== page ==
Mixed reactions greet ruling to nullify ballot tender

The National Super Alliance claimed victory over the High Court’s decision to nullify a tender for printing presidential ballot papers, hailing it as the greatest democratic gift on Saba Saba (July 7).

“We call upon IEBC to convene a meeting of all presidential candidates on the way forward, including helping it identify a credible printer capable of meeting our deadlines for the election,” Mr Odinga’s senior advisor Salim Lone said in a statement.

Nasa said that the ruling was an indictment on the IEBC that they said had “consistently been less transparent, less democratic and less consultative” than they expect of them.

“Coming on the heels of the previous landmark court decision that the results declared at polling stations were final and cannot be changed, this ruling also constitutes a serious rebuke of the IEBC,” Mr Lone said in a statement.


The Nasa team also said that the statement was an indictment on the media, one he said had painted them as against an election on August 8.

A few hours after the verdict, IEBC chairman Wafula Chebukati said the electoral commission’s lawyers had been instructed to challenge the verdict at the Court of Appeal due to a number of issues emerging from the High Court decision.

“We regret this decision given the urgency to prepare for free, fair and credible elections in the next 30 days,” he said in a statement.

Mr Chebukati said the judgment was “very novel” due to judges’ observation that there was no public participation before the vote printing tender was awarded to Al Ghurair.

He underscored the fact that the court dismissed most of the claims raised by the National Super Alliance and others opposed to the tender award, save for the claim on public inclusion.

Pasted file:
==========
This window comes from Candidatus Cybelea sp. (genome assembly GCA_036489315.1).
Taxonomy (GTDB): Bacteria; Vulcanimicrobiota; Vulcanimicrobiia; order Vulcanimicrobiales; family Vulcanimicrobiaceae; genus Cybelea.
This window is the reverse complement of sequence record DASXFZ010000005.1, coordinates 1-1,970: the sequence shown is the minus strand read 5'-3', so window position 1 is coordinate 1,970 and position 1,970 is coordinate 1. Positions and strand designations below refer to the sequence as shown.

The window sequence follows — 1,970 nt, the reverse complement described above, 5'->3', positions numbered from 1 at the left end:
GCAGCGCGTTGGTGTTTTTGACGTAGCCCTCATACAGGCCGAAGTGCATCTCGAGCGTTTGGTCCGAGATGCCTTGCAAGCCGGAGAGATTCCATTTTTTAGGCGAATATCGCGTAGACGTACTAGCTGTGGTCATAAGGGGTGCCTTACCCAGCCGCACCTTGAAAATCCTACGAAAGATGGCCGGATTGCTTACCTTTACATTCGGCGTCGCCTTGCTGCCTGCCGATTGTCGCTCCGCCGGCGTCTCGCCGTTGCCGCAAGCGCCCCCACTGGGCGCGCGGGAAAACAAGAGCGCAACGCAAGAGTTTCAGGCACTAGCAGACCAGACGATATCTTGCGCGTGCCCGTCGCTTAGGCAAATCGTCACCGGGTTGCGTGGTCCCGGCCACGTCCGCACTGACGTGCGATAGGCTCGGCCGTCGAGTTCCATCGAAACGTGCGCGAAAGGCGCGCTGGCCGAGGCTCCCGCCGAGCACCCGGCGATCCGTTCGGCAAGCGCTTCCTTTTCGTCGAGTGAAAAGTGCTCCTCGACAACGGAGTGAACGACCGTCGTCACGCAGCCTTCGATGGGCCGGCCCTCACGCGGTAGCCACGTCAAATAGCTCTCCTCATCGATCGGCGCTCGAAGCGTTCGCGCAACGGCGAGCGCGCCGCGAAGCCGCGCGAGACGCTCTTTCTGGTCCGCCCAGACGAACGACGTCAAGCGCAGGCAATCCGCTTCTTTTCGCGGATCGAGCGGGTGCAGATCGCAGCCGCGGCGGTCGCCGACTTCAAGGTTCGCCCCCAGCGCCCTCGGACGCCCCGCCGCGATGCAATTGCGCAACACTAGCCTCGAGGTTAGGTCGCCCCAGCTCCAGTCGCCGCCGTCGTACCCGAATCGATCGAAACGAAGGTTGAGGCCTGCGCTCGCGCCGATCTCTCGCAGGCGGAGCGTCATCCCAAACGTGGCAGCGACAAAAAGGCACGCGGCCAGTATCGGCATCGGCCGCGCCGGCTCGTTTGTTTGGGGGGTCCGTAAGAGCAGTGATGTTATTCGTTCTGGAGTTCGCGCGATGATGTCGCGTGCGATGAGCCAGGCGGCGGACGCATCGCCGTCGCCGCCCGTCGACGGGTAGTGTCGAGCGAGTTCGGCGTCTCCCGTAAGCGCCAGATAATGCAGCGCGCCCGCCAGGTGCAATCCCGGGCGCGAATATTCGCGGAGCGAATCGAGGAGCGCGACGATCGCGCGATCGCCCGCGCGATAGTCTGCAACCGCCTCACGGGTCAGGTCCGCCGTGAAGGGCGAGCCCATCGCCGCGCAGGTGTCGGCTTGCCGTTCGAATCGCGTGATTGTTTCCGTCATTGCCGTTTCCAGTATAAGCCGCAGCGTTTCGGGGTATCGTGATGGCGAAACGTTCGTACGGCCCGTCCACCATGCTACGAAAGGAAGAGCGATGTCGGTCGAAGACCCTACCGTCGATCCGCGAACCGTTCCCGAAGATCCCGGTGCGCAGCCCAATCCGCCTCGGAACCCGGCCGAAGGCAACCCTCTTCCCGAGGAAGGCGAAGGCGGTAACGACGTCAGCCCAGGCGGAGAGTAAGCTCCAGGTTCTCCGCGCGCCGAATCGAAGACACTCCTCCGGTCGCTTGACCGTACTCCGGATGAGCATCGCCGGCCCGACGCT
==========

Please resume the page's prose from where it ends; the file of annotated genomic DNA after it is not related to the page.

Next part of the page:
Jubilee angrily reacted to the ruling accusing the courts of being in bed with their opponents, Nasa.

Speaking for the Jubilee Party, vice chairman David Murathe said the High court’s decision would not only open floodgates for post-election petitions but also bring the whole credibility of the process into question.

“We find that the import of the ruling is not just about the presidential ballot papers, the whole process of election is in jeopardy.

“It cannot be that the public participation was only lacking the award of the presidential ballot.

“In effect, the ruling nullifies the other five ballot papers as well and other election materials already purchased.

“If they think they will gang up to delay the polls, that will not happen. The elections must go on as planned,” Mr Murathe said.

At the same time, Jubilee Party Secretary General Raphael Tuju warned that the ruling could affect the date of the election, which he said was “cast in stone”.

“At the end of the day, we want to have an election on August 8. And does anyone have the power to change that? No.

“If someone can, then that is the only time they can do whatever tinkering they want to do with it,” Mr Tuju said, adding that it was “never a Jubilee’s problem”.

The vice president of the Law Society of Kenya Faith Waigwa said the court’s reference to public participation needed clarification.

The court needed to shed more light on public participation, she added.

Additional reporting by Justus Wanga.

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